History

Pee Wee Herman at SXSW 2011

South By Southwest (SXSW) Film Conference and Festival - For the Working Filmmaker, Industry Pro and Film Fan Alike.

    "The festival is a place where emerging artists grow up, speak out, and try new experiences. It's a party thrown by the same people who crash it — not just a haven for distinctive American creativity but an arena to unleash its id.

IndieWIRE, March 7, 2014

Film and Austin

In March of 1987, the SXSW Music Conference and Festival kicked off its first year in downtown Austin. While SXSW Film was officially launched seven years later in 1994 (as the “SXSW Film and Multimedia Conference”), the spirit behind it was born much earlier. The prolific and passionate Austin film community was a solid foundation for SXSW Film, and it continues to nourish the Festival and Conference today. Since its inception, SXSW has maintained a steady agenda: to provide a forum for new voices in filmmaking, a community where filmmakers can celebrate and support one another, and a source of discovery for the future of film. Having become the destination for the game-changing buzz every filmmaker dreams of, SXSW has hit its stride with a distinct identity that sets it apart from other film festivals.

    “The South By Southwest film festival is a story within a story, a film festival that continues to grow in size and influence within a larger festival that itself grows exponentially larger and more influential with each passing year.

The Dissolve, March 14, 2014

The Film Conference & Festival

The Conference portion of SXSW Film has been described as a five-day crash course on filmmaking and marketing for every level of filmmaker, from novice to veteran. Keynotes, Featured Conversations and group sessions and are peopled with knowledgeable experts and entertaining speakers, offering unique access to the best and the brightest in the industry. Specialized sessions such as hands-on workshops and one-on-one meetings in the Mentor Program further distinguish the intimacy and access of the SXSW experience.

Simultaneously, the internationally acclaimed Film Festival program runs nine full days and celebrates raw innovation and emerging talent both behind and in front of the camera, featuring provocative documentaries, comedies, genre standouts and more. Highly anticipated and prestigious-without-being-stuffy event, SXSW Film Festival has become known for both the high caliber and diversity of films presented and for smart, enthusiastic audiences.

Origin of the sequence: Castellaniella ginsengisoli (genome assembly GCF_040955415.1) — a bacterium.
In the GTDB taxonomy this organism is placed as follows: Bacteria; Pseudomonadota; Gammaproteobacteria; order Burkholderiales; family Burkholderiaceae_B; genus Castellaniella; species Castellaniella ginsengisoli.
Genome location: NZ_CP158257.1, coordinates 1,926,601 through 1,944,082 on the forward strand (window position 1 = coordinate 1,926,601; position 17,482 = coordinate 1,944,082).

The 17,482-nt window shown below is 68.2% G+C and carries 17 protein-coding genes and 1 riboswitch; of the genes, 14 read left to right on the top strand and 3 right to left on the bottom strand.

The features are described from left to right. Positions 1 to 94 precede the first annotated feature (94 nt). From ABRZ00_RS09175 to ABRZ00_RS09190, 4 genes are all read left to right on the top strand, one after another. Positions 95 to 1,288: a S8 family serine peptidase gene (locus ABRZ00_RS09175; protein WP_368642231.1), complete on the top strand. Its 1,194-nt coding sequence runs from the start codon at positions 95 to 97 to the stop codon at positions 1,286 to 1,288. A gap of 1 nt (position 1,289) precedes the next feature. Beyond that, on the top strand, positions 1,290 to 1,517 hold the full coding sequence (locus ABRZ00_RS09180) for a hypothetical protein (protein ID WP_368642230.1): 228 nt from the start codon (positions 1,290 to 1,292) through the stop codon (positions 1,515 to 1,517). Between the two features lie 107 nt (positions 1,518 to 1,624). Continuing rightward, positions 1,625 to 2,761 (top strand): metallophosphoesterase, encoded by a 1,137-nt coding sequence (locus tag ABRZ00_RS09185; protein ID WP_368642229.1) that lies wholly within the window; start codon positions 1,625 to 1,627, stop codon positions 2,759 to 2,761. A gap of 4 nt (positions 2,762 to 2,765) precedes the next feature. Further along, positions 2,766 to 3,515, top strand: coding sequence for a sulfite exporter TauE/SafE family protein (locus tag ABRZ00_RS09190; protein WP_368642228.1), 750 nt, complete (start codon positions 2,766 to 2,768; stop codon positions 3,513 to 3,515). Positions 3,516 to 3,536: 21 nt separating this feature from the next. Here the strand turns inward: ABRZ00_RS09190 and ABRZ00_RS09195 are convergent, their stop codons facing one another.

The SXSW Film Awards take place on the final night of the conference, and honor films selected by the Feature and Short Film Juries. Recent years have seen the introduction of the SXSW Film Design Awards, honoring Excellence in Poster and Title Design, and Louis Black Lonestar and Gamechanger Special Awards. On the final night of the Festival we announce the Audience Awards in each category, chosen by ballot (excluding Headliners & Special Events categories).

    “While South by Southwest seems to get bigger ... each year, the intent of the festival, to honor a wide array of genres and give midnight movies and marginal, nerdy fare as much attention as prestige pics, has remained strong. This is a festival where Lena Dunham can give a keynote address on how her micro-budgeted independent movies led her to crossover to mainstream success and at the same time gore-covered geeks can stomp around a convention center pretending to be zombies. There’s something beautiful about that. Something calming. Something that can only be described as distinctly… South by.”

Studio System News, March 18, 2014

It Doesn’t Stop There!

In addition to presenting the best in new independent films and providing informative panels, workshops, and mentor sessions, SXSW provides an industry trade show exhibition. This unique, four-day exhibition connects leaders in the Music, Film and Interactive industries with the companies and agencies crucial to success in modern media.

    In a saturated festival landscape, SXSW has long distinguished itself through a grounding sense of community and accessibility .”

Filmmaker Magazine, September 3, 2013

Photo by Jay Conlon